Thursday was my day to go to the doctor and get a check on my thyroid cancer.
We live about two hours from Rochester…parking can sometimes take a bit of time…and I had to stop in Spring Valley so I was up and driving by 6:45 am.
I was hoping to be in Spring Valley at 8 am. I made perfect timing. Seriously perfect. I had a box of goodies that came from blog readers that I was stopping off at the home of a new charity quilter, Julie. I saw from another friend that she was doing charity quilting and I contacted her and asked if she could use some of the goodies you all send. She was thrilled!
After stopping at her house, I was quickly back on the road. My timing to get to the doctor was right on too. I’ve been here enough now and am being sent to the same places that everything is getting a little easier for me to navigate.
Our daughter, Kelli, was a little concerned and bothered that I was going alone. I totally wasn’t. When I was new at this thyroid cancer thing, and when I had a doctor with a real accent when speaking, I needed someone there. Nowadays, I actually prefer to go by myself. It makes it seem more every day. When the whole entourage’ is with, it seems more serious.
First up was blood work. No problem.
Then I was off to get a CT chest scan done. I was able to get in a few stitches before I was called back. This was my view…In all seriousness, doctor appointments are so much better when I have something to do with my hands. This was perfect. I was working on the star line across the piece.
I went in for my chest CT and decided as I was told to lay down that I was going to time how long the scan took. Well by then I didn’t have my phone so couldn’t check the time. Darn.
So, this is what I did. I sang “Oh Holy Night” in my head…and that’s how long the scan took. The scan is super fast and isn’t invasive at all. There is no real prep to it. I say this I want you all to understand how easy a chest CT scan is. This is done to detect lung cancer…this is the same test that discovered my husband, Kramer’s, lung cancer. (If you’ve been a smoker please request to get one done!!) It’s so easy. (sorry about the soap box moment there)
From there I was free for two hours before I was to see my doctor. I ended up going to Aldi’s to get groceries…and to Chick-fil-A for lunch. Every time I go to Mayo Clinic for appointments I stop at Chick-fil-A. My niece Jody, who died from breast cancer used to stop there regularly after her cancer treatments. It’s silly but stopping there makes me feel like she’s going with me.
So back to the Clinic to find parking. My normal ramp was full so onto the next ramp which meant a longer walk but I had time. I always take a picture of my parking level when I park on a ramp.
I was checked in on time. I was called back quickly…but then I had a 40-minute wait in the doctor’s office. When she did come, she saw that I was cross-stitching and we had a conversation about cross-stitch. (Did I tell you how much I love my new doctor??)
Here’s what I found out.
She was okay with me starting limited childcare. She still wanted me to be cautious and slow with it though. She told me I should get the COVID shot as soon as it was available.
Then onto my cancer stuff…
My cancer is still slowly growing. One nodule was slightly bigger but not concerning. One had disappeared and one appeared. She said nothing of it was worrisome. Yes, we need to monitor it but we wouldn’t be doing anything at this point.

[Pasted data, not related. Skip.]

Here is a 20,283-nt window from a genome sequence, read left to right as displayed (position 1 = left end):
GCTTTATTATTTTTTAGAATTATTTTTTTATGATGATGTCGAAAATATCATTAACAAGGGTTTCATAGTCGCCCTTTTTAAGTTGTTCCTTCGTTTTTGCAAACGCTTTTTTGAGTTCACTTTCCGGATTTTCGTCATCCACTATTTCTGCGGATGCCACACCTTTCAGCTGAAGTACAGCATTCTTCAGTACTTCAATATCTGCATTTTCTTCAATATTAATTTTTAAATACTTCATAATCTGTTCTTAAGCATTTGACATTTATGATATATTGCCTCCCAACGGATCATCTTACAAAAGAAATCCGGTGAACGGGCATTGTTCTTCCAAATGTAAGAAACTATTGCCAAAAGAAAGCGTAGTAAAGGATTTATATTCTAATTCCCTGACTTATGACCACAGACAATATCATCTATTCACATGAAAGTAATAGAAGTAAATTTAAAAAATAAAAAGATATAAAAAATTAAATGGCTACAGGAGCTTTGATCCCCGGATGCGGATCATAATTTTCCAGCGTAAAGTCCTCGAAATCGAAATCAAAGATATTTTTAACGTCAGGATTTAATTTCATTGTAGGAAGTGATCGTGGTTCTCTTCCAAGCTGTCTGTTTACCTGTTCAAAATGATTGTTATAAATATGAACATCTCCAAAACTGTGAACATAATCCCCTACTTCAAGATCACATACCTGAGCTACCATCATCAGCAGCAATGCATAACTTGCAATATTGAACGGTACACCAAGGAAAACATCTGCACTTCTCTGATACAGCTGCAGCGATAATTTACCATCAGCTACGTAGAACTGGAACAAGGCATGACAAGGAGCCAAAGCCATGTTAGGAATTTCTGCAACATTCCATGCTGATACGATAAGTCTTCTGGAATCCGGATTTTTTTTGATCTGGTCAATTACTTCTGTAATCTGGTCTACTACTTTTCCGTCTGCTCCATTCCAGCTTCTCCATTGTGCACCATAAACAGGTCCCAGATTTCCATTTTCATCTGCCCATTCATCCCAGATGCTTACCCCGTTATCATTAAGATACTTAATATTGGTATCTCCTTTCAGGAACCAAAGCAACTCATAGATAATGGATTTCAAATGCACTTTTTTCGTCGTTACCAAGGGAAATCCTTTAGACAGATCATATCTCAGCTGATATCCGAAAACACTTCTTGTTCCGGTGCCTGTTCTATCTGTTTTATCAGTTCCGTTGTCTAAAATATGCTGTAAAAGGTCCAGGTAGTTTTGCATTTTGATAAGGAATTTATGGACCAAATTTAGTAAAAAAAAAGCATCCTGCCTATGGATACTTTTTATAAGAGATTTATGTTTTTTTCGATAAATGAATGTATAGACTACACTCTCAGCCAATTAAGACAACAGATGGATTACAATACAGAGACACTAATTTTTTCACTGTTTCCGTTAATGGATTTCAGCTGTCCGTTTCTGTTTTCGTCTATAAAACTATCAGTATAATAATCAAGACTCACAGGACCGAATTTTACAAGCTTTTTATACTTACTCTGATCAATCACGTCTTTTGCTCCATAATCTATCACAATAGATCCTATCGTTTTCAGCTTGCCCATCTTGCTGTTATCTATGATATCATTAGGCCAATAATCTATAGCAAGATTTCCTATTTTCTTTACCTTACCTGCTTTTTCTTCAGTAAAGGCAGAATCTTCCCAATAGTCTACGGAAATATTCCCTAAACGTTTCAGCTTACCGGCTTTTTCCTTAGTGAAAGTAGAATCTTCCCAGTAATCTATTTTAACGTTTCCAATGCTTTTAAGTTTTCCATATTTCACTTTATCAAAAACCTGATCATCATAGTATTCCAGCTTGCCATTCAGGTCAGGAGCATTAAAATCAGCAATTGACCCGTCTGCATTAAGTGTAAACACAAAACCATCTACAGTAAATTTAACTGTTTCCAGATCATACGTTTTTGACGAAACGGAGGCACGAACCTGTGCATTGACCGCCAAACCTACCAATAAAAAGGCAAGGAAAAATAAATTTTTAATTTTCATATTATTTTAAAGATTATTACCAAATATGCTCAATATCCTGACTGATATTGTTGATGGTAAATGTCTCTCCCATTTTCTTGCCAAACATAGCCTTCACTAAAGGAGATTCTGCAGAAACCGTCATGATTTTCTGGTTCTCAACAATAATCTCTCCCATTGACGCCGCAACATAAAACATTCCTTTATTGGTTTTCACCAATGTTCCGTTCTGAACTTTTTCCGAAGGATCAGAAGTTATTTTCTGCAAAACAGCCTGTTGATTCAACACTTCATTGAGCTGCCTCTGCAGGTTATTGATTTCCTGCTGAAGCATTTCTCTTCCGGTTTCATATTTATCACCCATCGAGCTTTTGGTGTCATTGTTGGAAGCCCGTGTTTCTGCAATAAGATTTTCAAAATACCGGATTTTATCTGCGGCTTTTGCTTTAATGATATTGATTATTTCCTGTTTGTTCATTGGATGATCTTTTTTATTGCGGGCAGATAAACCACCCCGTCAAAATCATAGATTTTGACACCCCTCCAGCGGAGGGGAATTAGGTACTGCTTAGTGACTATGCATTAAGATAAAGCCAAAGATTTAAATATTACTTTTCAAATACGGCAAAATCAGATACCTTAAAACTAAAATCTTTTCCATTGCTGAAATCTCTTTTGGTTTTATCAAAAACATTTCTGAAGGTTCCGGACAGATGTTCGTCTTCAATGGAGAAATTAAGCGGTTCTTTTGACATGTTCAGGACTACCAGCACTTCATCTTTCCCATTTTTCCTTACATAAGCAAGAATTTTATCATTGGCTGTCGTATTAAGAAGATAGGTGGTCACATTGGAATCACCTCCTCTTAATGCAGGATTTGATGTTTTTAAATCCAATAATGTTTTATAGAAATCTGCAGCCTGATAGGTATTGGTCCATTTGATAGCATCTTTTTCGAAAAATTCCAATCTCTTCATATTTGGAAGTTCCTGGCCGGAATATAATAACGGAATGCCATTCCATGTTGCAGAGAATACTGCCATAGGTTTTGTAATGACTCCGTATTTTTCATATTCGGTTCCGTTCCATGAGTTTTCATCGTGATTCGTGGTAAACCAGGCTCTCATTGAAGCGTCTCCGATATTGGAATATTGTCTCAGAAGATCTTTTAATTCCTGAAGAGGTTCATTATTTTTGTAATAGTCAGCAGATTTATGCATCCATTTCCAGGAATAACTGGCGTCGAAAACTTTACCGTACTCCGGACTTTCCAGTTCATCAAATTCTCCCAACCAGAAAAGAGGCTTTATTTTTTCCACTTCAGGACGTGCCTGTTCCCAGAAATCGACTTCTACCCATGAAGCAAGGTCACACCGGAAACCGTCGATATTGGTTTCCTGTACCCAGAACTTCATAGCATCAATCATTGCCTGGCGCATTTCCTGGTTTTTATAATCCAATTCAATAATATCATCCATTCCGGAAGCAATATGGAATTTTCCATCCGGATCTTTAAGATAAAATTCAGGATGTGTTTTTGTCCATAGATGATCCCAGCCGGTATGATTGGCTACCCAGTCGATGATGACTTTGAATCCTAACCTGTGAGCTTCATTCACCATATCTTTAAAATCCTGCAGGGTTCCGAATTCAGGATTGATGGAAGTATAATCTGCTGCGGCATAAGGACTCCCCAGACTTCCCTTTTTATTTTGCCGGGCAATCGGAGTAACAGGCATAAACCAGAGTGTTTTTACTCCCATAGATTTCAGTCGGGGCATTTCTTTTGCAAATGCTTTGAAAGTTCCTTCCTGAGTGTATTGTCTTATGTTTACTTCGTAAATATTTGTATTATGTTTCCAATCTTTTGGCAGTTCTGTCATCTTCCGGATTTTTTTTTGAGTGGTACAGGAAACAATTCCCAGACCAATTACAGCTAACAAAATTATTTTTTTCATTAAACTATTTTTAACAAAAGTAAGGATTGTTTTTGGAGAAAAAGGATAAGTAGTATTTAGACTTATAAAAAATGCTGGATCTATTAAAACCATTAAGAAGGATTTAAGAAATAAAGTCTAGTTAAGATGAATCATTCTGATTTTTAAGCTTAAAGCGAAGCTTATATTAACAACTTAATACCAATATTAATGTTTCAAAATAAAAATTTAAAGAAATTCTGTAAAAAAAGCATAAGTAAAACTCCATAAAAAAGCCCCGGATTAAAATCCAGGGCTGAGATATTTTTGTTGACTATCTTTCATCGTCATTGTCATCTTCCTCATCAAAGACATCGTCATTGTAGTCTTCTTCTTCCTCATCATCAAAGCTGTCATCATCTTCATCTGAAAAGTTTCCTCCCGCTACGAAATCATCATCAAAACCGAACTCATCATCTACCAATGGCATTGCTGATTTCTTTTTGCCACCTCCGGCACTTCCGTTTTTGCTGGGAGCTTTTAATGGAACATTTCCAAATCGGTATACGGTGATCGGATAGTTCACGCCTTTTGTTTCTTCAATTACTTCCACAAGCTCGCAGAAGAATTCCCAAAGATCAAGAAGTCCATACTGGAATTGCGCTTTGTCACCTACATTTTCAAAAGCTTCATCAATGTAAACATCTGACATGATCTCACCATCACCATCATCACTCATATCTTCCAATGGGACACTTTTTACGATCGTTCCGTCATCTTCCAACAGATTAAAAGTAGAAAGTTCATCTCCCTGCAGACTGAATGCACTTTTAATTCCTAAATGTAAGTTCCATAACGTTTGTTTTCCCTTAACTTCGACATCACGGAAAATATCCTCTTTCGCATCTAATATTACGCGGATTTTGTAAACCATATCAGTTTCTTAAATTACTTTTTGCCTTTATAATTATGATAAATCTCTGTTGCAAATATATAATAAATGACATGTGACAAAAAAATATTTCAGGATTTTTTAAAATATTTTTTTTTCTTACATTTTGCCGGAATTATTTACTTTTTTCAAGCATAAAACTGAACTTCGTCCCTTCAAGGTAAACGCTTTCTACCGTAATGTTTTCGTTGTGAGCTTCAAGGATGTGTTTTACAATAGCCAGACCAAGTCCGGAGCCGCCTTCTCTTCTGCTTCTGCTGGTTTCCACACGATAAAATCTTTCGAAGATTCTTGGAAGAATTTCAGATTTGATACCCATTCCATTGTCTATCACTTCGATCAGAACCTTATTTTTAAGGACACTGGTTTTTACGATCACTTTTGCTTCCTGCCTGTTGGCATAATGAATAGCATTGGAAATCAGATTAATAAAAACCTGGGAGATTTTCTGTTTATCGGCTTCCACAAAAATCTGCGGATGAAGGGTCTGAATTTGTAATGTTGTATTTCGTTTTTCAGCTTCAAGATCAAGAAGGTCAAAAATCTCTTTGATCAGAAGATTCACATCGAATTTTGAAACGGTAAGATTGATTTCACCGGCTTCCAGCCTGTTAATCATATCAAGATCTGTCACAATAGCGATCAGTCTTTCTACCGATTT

I questioned the tests that I had done before but she didn’t do them this time. She explained to me that everyone who had worked with me before was treating me like a regular thyroid cancer patient. I have Follicular thyroid cancer. 85% of thyroid cancer patients have Pappilary Thyroid cancer. There are two other types of thyroid cancer too. Mine is the second most popular but it’s a different type and reacts differently.
Papillary, the most common, spreads in the neck area. So these patients have needle biopsies and neck ultrasounds.
Follicular cancer, my type, spreads to the lungs and possibly the bones.
So, it doesn’t make sense for me to have needle biopsies in the neck and neck ultrasounds like I was previously having.
It makes sense for me to have chest CT scans and possible PET scans.
She said with 85% of the thyroid cancer patients being Pappillary, doing the “wrong” or extra tests can often happen.
She told me again and again that this cancer is slow-growing. She said we might treat it in five years…maybe 10 years….maybe sooner. She also said that this next treatment is much more serious. It isn’t as simple as the last radioactive iodine treatment. It would involve a hospital stay. She talked to me more about that but it’s nothing we need to worry about now. We’ll worry about that when the time comes.
One thing that she told me was that my cancer really isn’t curable. It’s treatable and I can live quite a few more years with it but it will never really ever completely go away. I know some of you are thinking, oh no, this is tragic. I don’t look at it that way at all. I’m okay with this. I know now. I can deal with this as long as I know. I’ve lived a pretty good life these last few years…and I can live more the same way.
She said sometimes people with the same condition I have, walk around for a few years with medium-sized nodes before they even treat them. She told me again and again that each case is uniquely different…but for now she said go home and do the things you love to do. She said, “Go home and cross-stitch”.
Well by golly. I think that’s the best news I’ve had from a doctor in some time. I love this…what doctor ever prescribes cross-stitch??
So with that, she said she’d see me in six months. In the meantime, I am supposed to live life! I think I can do that!! I think I’m going to take her cross-stitch prescription too.